Asia's iPad imitators hope to bite into Apple's lead with new tablets

When Apple announced the arrival of the iPad, it said it would create and define a brand-new sector in the market for computer devices, somewhere between the smartphone and the notebook laptop.

Two months and more than two million iPad sales later, a string of Asian manufacturers have shown they agree – by unveiling their own tablets that they hope will take a bite out of Apple's lead. More than a dozen new iPad-style gadgets have now entered the fray, and more are sure to follow.

At the Computex computer trade fair in Taipei this week, beautiful models posed with shiny black slabs of clever glass – most of which looked pretty much the same as Apple's iPad.

First out of the box was the catchily named ASUS Eee Pad 101TC. It's similar in size to the iPad, runs on Windows and will sell for $399 (Dh1,465) – around $100 less than the US price of a basic iPad. The MSI WindPad 100, which at $499 costs the same as the iPad, also runs on Windows and boasts a webcam – which is conspicuously absent in the first iPad models. LG's new UX10 device also has a webcam.

Many newcomers will also use Adobe's Flash video technology, another perceived flaw in the iPad. Apple refused to allow Flash on its new gadget.

Taiwan-based chipmaker VIA believes the way forward in the tablet market is to go smaller and cheaper.

Its VIA Slate prototype has a seven-inch screen, runs on an old version of Google's Android operating system and will retail for between $100 and $200. Several other tablet devices will also run on Android.

Right at the bottom of the market is the iPed – which seems to be a direct copy of the iPad, even down to the packaging. It is on sale only over the Taiwan Strait in China, selling in a Shenzhen computer mall for $105.

Nancy Liu of Taiwan's Industrial Technology Research Institute said companies launching their tablets at Computex wanted to prove "they have the capability to catch the trend set by Apple. I don't think the followers are capable of dethroning Apple's leadership at least in the short term".

But it's not the gadget, it's what you can do with it that counts. And this is where Apple is also streets ahead of the pack. As Jenny Lai, a Taipei-based technology analyst for brokerage firm CLSA, said: content is king.

"Content remains a critical part of the success story for iPad," she said. "Currently, there are seven major app stores including new entrants Lenovo and Asustek. What's more important for Apple and existing vendors is building up a more user-friendly interface and more choices for online-store users," she said.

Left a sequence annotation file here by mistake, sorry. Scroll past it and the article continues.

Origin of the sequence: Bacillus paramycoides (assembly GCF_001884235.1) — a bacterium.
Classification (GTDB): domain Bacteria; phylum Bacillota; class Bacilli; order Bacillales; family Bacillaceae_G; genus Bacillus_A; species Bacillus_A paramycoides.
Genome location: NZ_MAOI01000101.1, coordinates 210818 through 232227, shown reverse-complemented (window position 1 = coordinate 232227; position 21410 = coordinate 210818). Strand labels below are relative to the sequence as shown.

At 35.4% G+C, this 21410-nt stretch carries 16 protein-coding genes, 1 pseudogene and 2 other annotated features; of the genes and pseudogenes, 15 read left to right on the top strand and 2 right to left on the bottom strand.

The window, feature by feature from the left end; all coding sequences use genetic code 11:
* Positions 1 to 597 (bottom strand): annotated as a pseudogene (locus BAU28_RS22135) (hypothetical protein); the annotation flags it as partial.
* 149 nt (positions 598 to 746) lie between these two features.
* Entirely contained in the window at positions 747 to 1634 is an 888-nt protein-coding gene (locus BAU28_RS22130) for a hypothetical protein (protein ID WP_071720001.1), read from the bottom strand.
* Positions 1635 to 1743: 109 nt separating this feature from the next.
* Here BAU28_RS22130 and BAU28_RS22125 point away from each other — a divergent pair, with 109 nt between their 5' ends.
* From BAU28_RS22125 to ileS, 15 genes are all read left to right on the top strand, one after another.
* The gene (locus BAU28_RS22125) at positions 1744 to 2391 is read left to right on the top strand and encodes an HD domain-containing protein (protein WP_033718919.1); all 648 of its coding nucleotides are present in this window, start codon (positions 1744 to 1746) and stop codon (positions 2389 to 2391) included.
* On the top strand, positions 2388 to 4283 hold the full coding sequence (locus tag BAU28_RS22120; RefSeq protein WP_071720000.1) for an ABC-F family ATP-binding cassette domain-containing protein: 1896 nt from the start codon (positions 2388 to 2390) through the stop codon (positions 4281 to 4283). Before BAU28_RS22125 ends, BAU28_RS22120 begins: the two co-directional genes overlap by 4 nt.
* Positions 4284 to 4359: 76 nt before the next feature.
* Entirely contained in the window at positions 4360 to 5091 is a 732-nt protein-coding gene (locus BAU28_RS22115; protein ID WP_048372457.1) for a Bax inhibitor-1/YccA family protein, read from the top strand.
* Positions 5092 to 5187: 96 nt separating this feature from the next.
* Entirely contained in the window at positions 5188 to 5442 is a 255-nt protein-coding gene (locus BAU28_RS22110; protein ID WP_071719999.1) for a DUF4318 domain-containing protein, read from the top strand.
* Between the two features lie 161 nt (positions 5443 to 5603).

Apple has more than 100,000 downloadable applications compared to the 500 it offered for the iPhone when it first opened online less than two years ago. Google has more than 30,000 apps available for Android. Lenovo's application download store for Lephone and other products has around 250 applications.

Apple's new launch loses sheen

Apple's secrecy about product launches is legendary but when chief executive Steve Jobs takes the stage today the world may have already had a glimpse of what is expected to be the next iPhone.

Jobs is to be the keynote speaker at Apple's Worldwide Developers Conference (WWDC) in San Francisco, an annual event during which the gadget maker reveals its latest must-have devices.

This year's conference, which has attracted more than 5,000 developers of programs for Macintosh computers, the iPhone, the iPod and the iPad, carries less mystery than years past due to an Apple software engineer's unfortunate evening in a California garden a little over two months ago.

The engineer, Robert 'Gray' Powell, lost a prototype of the next-generation iPhone while drinking at the Gourmet Haus Staudt near Apple headquarters and it ended up with a 21-year-old man who then sold it to technology blog Gizmodo.

According to Gizmodo, features of the new phone include a front-facing video camera for video conferencing and a better regular camera with a larger lens.

It reportedly has a flat back instead of curved back, is thinner than the previous model, the iPhone 3GS, and has a battery that is 16-per cent larger.

Gartner analyst Van Baker said Gizmodo's revelations about the next iPhone had taken some of the shine off the event.

"I think the biggest challenge Apple's going to face is coming up with enough exciting news to have this truly get the market's attention," Baker said.

I think there'll be some additional reveals on OS 4.0 (the latest iPhone operating system)," he said.

"We might see a new iPod Touch," the Gartner analyst said. "Beyond that, I'm not sure because the iPad's new and the MacBook line – both the MacBook and the MacBook Pro – just had a significant refresh.

 

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